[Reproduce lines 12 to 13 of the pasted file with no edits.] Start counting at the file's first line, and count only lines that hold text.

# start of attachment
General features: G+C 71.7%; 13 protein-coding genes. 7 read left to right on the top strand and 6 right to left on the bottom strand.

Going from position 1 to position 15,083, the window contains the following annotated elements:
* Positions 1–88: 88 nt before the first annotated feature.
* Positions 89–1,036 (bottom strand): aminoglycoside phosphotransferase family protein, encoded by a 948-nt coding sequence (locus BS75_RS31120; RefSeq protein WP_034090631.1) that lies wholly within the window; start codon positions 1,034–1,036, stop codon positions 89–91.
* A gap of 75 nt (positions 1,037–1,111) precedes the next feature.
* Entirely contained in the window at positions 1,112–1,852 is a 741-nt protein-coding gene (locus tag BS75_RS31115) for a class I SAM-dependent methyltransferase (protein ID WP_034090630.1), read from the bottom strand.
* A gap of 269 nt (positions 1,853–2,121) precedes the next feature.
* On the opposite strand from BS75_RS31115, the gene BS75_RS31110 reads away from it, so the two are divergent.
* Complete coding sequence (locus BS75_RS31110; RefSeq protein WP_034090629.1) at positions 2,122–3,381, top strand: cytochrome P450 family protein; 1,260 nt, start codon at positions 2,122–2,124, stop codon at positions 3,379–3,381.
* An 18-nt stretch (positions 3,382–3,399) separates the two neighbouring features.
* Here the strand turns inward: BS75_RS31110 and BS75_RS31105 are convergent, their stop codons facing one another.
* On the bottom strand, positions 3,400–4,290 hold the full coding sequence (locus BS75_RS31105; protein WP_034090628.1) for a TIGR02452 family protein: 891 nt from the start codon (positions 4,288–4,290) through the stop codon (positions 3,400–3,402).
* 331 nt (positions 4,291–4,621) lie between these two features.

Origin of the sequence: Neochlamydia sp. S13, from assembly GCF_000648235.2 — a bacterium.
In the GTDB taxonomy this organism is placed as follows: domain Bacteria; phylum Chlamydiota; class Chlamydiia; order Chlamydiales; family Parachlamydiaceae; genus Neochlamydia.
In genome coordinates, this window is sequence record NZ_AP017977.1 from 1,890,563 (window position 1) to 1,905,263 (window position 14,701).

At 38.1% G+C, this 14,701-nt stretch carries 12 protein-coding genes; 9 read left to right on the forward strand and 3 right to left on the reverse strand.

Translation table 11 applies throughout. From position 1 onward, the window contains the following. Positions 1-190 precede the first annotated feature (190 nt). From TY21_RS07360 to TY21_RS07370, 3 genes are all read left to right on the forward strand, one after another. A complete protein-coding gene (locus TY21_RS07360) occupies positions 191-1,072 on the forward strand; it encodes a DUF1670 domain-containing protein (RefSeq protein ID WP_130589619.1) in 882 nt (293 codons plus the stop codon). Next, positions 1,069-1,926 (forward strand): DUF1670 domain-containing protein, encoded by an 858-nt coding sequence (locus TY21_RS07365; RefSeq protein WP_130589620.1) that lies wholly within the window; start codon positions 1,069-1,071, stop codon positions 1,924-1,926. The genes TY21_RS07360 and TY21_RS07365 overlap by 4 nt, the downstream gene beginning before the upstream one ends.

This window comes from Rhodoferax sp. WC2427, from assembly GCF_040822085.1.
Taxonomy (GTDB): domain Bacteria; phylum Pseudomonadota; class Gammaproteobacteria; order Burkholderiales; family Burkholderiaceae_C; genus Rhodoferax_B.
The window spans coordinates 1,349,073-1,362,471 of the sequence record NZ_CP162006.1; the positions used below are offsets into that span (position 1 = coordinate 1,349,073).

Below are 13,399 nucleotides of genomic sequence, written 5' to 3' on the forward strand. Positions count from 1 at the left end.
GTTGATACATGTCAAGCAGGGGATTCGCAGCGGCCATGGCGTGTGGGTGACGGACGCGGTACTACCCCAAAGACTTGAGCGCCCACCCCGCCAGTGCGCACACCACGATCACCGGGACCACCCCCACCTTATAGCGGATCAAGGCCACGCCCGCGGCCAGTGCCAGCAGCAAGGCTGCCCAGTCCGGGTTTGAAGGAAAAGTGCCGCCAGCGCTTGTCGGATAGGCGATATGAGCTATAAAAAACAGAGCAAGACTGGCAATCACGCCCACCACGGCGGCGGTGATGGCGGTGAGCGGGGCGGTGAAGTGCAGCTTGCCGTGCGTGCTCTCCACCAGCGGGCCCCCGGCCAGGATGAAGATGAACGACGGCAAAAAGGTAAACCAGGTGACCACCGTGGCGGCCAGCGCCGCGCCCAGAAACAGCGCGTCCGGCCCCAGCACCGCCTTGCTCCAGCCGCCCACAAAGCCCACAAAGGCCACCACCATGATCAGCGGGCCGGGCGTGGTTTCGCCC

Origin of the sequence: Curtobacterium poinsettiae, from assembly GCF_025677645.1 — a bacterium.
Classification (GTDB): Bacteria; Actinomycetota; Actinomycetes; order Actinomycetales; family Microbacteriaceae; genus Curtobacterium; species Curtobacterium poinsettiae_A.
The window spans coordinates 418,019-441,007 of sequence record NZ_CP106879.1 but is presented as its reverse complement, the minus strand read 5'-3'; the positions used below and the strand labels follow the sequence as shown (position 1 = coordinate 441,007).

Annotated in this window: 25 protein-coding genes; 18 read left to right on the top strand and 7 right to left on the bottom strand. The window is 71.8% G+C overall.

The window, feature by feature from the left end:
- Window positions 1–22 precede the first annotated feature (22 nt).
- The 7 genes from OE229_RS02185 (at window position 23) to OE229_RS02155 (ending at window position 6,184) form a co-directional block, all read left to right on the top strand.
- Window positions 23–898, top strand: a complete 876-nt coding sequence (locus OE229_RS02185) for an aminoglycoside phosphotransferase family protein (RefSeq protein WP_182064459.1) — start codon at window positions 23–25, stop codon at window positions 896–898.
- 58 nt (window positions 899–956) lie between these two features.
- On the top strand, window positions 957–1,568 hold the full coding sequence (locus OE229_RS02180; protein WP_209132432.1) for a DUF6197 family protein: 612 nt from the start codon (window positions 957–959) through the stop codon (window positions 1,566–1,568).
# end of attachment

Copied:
* On the bottom strand, positions 3,400–4,290 hold the full coding sequence (locus BS75_RS31105; protein WP_034090628.1) for a TIGR02452 family protein: 891 nt from the start codon (positions 4,288–4,290) through the stop codon (positions 3,400–3,402).
* 331 nt (positions 4,291–4,621) lie between these two features.